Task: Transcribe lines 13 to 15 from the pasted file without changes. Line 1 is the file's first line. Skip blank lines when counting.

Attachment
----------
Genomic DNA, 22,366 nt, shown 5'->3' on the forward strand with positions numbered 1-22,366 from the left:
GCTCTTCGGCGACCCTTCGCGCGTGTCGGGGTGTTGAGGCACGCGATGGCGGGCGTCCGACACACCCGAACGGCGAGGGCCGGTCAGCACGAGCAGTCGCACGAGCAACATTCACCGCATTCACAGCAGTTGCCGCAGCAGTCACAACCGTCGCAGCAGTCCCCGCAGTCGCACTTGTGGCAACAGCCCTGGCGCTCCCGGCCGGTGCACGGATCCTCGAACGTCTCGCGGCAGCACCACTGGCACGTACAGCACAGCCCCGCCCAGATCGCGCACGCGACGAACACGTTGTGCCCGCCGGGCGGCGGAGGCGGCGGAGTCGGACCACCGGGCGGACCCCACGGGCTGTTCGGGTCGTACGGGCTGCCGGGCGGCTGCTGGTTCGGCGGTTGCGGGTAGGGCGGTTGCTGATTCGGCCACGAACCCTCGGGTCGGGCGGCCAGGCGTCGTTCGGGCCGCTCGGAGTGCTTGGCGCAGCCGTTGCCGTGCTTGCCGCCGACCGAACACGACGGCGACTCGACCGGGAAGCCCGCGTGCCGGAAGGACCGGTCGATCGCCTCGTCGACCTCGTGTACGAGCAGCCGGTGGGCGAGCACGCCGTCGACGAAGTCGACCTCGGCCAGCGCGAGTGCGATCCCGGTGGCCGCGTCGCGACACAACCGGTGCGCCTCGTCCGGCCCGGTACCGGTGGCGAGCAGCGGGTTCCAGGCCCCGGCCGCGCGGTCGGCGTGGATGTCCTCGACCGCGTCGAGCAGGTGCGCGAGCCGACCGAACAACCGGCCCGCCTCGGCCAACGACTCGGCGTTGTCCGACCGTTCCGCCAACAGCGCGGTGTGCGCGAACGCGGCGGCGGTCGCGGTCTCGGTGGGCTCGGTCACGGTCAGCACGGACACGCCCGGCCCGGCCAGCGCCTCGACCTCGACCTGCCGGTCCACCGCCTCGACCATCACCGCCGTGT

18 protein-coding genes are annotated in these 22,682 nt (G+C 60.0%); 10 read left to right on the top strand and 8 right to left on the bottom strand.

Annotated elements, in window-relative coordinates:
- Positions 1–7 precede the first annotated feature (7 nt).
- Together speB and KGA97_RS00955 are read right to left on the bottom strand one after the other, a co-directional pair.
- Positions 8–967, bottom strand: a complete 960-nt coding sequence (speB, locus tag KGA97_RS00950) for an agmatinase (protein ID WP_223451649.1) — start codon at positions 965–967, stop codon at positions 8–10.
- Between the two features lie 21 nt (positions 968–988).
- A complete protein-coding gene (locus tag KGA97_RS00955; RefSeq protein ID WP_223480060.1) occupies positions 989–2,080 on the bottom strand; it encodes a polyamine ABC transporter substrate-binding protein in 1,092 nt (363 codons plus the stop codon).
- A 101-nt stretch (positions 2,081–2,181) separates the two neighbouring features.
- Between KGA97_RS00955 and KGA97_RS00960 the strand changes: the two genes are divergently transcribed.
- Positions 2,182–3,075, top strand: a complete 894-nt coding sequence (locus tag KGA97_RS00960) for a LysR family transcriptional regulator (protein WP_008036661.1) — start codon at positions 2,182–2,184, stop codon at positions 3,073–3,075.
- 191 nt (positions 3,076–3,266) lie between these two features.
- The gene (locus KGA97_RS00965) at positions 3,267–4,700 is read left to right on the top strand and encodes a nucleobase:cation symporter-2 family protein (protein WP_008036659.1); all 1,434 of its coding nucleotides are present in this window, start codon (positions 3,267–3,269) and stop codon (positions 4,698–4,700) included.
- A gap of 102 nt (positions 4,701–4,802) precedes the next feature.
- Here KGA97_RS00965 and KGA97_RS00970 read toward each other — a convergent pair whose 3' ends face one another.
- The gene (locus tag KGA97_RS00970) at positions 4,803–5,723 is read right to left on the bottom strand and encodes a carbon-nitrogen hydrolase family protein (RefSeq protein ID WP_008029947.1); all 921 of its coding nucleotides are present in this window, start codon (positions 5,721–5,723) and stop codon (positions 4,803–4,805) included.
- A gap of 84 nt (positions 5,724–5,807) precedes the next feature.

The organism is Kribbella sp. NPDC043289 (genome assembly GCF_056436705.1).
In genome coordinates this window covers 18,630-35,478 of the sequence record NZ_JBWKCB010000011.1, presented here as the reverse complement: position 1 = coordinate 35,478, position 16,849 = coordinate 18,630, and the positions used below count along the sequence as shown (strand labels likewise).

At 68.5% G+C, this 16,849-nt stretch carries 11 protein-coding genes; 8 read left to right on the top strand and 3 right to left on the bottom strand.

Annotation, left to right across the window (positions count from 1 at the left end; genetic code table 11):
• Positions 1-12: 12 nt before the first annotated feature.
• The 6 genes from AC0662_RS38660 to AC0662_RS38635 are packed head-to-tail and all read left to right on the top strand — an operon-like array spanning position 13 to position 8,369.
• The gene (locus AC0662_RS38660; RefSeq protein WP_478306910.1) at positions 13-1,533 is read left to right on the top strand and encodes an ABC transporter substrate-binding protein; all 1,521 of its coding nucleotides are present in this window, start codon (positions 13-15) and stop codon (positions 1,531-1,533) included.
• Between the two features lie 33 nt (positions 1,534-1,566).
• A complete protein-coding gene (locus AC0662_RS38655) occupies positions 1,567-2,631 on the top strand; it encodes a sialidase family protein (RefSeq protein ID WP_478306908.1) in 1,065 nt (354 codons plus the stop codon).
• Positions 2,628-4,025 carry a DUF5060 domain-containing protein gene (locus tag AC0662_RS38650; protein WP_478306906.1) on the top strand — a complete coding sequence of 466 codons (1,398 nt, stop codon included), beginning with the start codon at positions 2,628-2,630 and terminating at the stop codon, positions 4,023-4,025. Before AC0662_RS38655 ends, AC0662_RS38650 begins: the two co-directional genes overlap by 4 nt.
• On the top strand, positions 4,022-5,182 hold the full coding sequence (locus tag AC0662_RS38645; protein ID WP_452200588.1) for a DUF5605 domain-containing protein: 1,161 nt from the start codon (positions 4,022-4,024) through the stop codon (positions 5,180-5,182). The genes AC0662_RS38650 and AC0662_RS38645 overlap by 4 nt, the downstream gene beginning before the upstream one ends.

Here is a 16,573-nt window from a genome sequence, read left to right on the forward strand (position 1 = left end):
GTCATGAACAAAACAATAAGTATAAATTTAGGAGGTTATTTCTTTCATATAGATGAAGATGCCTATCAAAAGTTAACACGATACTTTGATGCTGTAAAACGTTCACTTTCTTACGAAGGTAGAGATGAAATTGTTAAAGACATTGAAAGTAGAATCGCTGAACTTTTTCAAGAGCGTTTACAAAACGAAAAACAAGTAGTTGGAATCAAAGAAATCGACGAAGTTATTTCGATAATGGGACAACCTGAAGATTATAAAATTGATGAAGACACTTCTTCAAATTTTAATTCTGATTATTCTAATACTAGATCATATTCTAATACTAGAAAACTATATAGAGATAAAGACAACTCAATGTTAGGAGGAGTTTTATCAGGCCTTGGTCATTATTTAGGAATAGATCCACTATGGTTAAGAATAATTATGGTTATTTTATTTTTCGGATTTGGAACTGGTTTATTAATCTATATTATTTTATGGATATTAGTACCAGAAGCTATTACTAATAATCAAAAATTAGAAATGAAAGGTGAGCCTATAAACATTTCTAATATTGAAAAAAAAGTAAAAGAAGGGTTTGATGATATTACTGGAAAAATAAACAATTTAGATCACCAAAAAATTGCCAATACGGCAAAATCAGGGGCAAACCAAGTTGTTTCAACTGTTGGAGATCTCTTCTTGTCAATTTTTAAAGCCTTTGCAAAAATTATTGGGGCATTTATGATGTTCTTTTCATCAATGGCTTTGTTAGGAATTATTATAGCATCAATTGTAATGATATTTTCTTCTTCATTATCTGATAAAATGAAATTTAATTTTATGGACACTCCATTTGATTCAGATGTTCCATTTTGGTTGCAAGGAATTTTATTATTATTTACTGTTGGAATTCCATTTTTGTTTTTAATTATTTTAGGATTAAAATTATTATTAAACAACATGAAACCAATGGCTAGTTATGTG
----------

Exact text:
- 191 nt (positions 3,076–3,266) lie between these two features.
- The gene (locus KGA97_RS00965) at positions 3,267–4,700 is read left to right on the top strand and encodes a nucleobase:cation symporter-2 family protein (protein WP_008036659.1); all 1,434 of its coding nucleotides are present in this window, start codon (positions 3,267–3,269) and stop codon (positions 4,698–4,700) included.
- A gap of 102 nt (positions 4,701–4,802) precedes the next feature.